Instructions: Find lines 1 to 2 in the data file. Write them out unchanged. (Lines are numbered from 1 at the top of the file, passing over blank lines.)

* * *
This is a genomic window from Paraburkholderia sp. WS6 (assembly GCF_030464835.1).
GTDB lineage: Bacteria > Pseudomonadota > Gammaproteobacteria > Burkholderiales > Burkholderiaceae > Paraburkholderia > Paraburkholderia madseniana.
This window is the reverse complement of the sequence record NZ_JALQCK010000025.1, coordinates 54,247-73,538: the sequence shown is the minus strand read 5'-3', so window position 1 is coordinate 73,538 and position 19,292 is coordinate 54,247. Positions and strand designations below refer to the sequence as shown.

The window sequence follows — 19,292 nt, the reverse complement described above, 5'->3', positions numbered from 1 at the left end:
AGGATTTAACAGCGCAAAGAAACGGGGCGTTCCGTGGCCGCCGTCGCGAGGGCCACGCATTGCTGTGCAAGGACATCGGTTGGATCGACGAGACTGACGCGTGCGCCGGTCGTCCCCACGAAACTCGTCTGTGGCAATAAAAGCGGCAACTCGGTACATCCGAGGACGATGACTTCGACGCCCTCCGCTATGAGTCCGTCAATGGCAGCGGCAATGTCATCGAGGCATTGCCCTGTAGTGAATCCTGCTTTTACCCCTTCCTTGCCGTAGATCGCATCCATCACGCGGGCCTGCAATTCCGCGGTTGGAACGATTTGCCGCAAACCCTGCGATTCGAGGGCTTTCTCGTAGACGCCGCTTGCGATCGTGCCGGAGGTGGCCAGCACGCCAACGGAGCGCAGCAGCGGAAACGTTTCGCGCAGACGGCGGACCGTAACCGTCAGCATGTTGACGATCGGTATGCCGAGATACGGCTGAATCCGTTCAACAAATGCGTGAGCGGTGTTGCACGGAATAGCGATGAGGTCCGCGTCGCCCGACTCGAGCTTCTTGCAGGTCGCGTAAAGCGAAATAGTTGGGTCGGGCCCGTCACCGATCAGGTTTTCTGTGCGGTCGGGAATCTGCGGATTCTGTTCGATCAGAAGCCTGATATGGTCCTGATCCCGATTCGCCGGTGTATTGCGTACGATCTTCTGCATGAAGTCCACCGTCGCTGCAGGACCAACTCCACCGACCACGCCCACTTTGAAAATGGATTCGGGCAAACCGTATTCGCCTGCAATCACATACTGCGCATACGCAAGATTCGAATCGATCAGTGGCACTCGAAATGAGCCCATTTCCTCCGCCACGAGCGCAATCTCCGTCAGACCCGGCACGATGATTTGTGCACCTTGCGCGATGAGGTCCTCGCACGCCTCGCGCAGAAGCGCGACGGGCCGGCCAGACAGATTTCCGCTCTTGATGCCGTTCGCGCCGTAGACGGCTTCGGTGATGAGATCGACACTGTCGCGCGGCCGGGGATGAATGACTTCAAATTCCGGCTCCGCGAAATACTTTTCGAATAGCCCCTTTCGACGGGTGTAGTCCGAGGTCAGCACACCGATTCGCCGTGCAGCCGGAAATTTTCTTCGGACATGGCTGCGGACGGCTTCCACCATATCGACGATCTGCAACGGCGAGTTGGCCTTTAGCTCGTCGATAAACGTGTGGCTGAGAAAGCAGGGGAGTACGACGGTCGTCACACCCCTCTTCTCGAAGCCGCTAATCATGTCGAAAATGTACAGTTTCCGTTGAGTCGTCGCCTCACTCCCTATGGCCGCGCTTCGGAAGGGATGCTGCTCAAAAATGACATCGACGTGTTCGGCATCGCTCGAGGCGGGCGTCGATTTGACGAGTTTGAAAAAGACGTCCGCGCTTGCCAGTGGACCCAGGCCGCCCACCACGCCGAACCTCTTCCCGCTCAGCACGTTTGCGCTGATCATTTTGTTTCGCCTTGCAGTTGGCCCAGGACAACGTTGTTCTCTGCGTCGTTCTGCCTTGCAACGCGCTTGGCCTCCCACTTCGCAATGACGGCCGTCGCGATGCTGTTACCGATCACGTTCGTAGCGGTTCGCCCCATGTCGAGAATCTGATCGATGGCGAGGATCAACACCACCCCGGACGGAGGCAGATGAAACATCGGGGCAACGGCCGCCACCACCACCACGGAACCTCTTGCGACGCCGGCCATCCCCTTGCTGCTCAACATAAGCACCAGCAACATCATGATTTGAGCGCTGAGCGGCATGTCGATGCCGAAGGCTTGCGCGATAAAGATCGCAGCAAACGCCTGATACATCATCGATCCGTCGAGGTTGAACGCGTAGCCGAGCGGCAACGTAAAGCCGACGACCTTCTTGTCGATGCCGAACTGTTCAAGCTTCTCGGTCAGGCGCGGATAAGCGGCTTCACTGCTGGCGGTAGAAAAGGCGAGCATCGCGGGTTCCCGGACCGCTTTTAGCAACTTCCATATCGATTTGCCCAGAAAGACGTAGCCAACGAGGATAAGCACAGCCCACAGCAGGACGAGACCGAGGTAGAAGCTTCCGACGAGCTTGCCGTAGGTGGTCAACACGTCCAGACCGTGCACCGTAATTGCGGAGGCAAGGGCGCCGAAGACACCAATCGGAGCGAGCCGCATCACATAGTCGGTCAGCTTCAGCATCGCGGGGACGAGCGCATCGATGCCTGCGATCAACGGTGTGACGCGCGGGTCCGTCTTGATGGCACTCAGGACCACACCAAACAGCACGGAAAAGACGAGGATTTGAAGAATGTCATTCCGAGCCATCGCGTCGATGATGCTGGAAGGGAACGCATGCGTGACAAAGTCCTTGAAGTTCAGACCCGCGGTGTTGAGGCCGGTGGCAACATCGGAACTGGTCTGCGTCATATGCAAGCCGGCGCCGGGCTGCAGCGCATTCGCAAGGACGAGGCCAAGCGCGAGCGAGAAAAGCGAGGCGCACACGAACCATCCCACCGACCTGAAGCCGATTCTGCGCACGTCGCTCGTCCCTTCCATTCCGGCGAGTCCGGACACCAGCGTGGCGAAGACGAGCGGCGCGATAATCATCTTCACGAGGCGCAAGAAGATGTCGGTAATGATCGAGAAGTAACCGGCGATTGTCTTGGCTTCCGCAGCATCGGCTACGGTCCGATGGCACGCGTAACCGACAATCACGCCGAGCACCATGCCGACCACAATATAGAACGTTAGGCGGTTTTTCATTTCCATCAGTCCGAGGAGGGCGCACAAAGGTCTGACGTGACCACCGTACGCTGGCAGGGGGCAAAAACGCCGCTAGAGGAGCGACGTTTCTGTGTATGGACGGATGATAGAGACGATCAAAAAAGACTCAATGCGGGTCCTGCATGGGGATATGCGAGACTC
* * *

This is a genomic window from Paraburkholderia sp. WS6 (assembly GCF_030464835.1).
GTDB lineage: Bacteria > Pseudomonadota > Gammaproteobacteria > Burkholderiales > Burkholderiaceae > Paraburkholderia > Paraburkholderia madseniana.